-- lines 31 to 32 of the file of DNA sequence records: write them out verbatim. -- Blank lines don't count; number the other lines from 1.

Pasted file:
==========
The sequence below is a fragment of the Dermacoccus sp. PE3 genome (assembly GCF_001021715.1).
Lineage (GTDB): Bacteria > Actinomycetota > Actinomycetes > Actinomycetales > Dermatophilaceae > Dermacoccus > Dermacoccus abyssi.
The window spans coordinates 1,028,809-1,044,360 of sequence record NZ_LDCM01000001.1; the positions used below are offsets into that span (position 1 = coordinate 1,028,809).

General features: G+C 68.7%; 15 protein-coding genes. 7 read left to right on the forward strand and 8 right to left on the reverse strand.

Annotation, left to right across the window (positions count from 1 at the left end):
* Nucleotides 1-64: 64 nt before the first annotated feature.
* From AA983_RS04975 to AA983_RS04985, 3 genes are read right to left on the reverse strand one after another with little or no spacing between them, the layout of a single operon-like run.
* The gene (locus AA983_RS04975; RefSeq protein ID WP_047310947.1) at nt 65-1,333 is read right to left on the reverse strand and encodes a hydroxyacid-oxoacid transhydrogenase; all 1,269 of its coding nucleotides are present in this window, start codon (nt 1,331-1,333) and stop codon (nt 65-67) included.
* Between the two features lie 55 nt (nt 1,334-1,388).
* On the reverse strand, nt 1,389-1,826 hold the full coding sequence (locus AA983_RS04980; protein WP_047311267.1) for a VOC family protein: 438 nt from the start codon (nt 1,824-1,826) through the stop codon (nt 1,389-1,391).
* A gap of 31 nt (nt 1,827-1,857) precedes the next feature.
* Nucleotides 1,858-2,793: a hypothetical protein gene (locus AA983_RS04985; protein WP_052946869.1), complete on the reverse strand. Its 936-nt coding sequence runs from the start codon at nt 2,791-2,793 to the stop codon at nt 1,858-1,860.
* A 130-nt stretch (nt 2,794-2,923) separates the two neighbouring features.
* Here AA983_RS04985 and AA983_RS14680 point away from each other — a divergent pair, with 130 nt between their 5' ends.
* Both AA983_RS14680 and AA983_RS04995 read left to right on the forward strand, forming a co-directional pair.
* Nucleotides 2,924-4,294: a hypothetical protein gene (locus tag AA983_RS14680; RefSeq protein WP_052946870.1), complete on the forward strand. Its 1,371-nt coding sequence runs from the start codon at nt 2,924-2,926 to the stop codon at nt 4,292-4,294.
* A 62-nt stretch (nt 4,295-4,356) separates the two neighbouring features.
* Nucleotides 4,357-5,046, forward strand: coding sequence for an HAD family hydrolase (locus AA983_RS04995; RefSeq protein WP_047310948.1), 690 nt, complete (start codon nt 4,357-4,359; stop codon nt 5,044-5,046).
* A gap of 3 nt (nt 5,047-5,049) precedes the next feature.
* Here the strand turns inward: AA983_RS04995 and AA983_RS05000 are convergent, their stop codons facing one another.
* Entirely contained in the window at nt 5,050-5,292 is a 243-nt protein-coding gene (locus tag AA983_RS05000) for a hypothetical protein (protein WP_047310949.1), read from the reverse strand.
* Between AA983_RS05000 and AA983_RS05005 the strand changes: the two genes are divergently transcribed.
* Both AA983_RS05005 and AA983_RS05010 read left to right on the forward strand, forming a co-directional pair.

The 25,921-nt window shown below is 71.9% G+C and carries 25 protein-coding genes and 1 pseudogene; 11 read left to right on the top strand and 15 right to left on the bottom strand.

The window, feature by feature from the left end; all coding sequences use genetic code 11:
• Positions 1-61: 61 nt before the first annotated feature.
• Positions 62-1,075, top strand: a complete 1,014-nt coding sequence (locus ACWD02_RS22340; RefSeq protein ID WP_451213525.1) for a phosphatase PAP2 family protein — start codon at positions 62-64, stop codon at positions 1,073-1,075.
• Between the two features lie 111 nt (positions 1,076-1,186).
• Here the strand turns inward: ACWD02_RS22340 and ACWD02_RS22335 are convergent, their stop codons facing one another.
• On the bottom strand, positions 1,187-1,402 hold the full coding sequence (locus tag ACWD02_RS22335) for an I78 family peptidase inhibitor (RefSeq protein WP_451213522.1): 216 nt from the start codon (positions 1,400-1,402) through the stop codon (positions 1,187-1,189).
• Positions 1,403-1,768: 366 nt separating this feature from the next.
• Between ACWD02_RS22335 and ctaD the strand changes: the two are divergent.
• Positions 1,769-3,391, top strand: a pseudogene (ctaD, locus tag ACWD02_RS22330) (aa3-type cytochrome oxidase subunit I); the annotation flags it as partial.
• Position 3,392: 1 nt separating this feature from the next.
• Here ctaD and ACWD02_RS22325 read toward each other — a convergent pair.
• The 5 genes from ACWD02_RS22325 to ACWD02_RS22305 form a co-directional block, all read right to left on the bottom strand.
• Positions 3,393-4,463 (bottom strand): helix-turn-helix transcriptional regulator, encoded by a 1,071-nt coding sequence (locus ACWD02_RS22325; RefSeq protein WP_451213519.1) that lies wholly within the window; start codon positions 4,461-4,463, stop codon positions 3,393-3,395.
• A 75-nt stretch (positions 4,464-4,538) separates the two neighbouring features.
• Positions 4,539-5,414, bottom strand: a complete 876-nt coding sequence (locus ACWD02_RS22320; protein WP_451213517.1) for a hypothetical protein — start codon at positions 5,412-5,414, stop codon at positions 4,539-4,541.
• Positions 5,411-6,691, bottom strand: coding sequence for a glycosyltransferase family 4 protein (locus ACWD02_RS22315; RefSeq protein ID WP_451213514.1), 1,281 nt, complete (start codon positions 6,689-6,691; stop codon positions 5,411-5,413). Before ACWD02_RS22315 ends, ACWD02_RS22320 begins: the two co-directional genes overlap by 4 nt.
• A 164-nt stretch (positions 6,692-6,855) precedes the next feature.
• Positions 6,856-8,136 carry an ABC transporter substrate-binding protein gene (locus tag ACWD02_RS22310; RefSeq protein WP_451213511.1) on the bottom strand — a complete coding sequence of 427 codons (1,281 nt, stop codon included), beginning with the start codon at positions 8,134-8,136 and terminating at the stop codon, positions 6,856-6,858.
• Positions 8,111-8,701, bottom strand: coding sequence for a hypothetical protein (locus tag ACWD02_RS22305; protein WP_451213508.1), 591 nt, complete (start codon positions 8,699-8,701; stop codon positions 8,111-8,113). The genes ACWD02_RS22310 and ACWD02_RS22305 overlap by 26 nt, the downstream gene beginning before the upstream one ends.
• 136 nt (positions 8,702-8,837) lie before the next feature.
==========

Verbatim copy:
• Positions 1,403-1,768: 366 nt separating this feature from the next.
• Between ACWD02_RS22335 and ctaD the strand changes: the two are divergent.